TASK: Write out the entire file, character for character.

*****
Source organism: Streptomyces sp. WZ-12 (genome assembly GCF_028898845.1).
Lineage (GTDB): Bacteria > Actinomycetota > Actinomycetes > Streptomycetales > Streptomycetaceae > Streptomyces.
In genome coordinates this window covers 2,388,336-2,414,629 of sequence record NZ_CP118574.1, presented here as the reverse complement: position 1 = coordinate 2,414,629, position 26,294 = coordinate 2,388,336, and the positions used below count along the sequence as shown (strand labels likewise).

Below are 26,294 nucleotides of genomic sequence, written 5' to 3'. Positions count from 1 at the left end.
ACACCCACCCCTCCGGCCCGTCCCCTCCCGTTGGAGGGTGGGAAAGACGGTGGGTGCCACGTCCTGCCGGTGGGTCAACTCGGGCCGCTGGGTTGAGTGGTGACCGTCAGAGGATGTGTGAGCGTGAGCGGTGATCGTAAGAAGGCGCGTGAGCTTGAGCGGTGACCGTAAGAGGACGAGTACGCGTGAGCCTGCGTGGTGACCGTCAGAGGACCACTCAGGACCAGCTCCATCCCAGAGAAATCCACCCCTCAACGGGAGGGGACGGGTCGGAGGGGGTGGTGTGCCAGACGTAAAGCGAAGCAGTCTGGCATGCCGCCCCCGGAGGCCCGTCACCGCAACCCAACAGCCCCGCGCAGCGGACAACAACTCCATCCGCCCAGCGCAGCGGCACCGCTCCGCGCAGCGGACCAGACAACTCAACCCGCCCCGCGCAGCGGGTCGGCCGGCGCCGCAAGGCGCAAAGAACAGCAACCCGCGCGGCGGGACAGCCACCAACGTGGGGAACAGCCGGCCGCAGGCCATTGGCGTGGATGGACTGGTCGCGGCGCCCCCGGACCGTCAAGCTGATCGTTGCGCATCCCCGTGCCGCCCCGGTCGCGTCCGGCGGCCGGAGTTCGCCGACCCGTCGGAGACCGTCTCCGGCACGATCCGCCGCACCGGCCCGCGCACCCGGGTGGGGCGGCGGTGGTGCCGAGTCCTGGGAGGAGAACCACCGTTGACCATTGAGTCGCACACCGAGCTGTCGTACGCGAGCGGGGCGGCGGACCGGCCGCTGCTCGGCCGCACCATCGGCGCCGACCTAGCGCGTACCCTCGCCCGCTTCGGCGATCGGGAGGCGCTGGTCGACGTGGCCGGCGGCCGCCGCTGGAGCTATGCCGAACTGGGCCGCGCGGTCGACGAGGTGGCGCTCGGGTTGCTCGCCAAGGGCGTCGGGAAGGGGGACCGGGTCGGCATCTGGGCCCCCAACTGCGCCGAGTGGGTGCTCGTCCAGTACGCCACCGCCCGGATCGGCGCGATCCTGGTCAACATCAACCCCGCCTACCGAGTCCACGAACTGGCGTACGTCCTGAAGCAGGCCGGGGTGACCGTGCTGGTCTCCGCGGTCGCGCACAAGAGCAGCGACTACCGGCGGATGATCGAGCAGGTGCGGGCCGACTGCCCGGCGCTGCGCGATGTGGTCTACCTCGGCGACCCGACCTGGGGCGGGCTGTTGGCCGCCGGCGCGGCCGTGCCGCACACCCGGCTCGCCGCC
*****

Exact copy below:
Source organism: Streptomyces sp. WZ-12 (genome assembly GCF_028898845.1).
Lineage (GTDB): Bacteria > Actinomycetota > Actinomycetes > Streptomycetales > Streptomycetaceae > Streptomyces.
In genome coordinates this window covers 2,388,336-2,414,629 of sequence record NZ_CP118574.1, presented here as the reverse complement: position 1 = coordinate 2,414,629, position 26,294 = coordinate 2,388,336, and the positions used below count along the sequence as shown (strand labels likewise).

Below are 26,294 nucleotides of genomic sequence, written 5' to 3'. Positions count from 1 at the left end.
ACACCCACCCCTCCGGCCCGTCCCCTCCCGTTGGAGGGTGGGAAAGACGGTGGGTGCCACGTCCTGCCGGTGGGTCAACTCGGGCCGCTGGGTTGAGTGGTGACCGTCAGAGGATGTGTGAGCGTGAGCGGTGATCGTAAGAAGGCGCGTGAGCTTGAGCGGTGACCGTAAGAGGACGAGTACGCGTGAGCCTGCGTGGTGACCGTCAGAGGACCACTCAGGACCAGCTCCATCCCAGAGAAATCCACCCCTCAACGGGAGGGGACGGGTCGGAGGGGGTGGTGTGCCAGACGTAAAGCGAAGCAGTCTGGCATGCCGCCCCCGGAGGCCCGTCACCGCAACCCAACAGCCCCGCGCAGCGGACAACAACTCCATCCGCCCAGCGCAGCGGCACCGCTCCGCGCAGCGGACCAGACAACTCAACCCGCCCCGCGCAGCGGGTCGGCCGGCGCCGCAAGGCGCAAAGAACAGCAACCCGCGCGGCGGGACAGCCACCAACGTGGGGAACAGCCGGCCGCAGGCCATTGGCGTGGATGGACTGGTCGCGGCGCCCCCGGACCGTCAAGCTGATCGTTGCGCATCCCCGTGCCGCCCCGGTCGCGTCCGGCGGCCGGAGTTCGCCGACCCGTCGGAGACCGTCTCCGGCACGATCCGCCGCACCGGCCCGCGCACCCGGGTGGGGCGGCGGTGGTGCCGAGTCCTGGGAGGAGAACCACCGTTGACCATTGAGTCGCACACCGAGCTGTCGTACGCGAGCGGGGCGGCGGACCGGCCGCTGCTCGGCCGCACCATCGGCGCCGACCTAGCGCGTACCCTCGCCCGCTTCGGCGATCGGGAGGCGCTGGTCGACGTGGCCGGCGGCCGCCGCTGGAGCTATGCCGAACTGGGCCGCGCGGTCGACGAGGTGGCGCTCGGGTTGCTCGCCAAGGGCGTCGGGAAGGGGGACCGGGTCGGCATCTGGGCCCCCAACTGCGCCGAGTGGGTGCTCGTCCAGTACGCCACCGCCCGGATCGGCGCGATCCTGGTCAACATCAACCCCGCCTACCGAGTCCACGAACTGGCGTACGTCCTGAAGCAGGCCGGGGTGACCGTGCTGGTCTCCGCGGTCGCGCACAAGAGCAGCGACTACCGGCGGATGATCGAGCAGGTGCGGGCCGACTGCCCGGCGCTGCGCGATGTGGTCTACCTCGGCGACCCGACCTGGGGCGGGCTGTTGGCCGCCGGCGCGGCCGTGCCGCACACCCGGCTCGCCGCC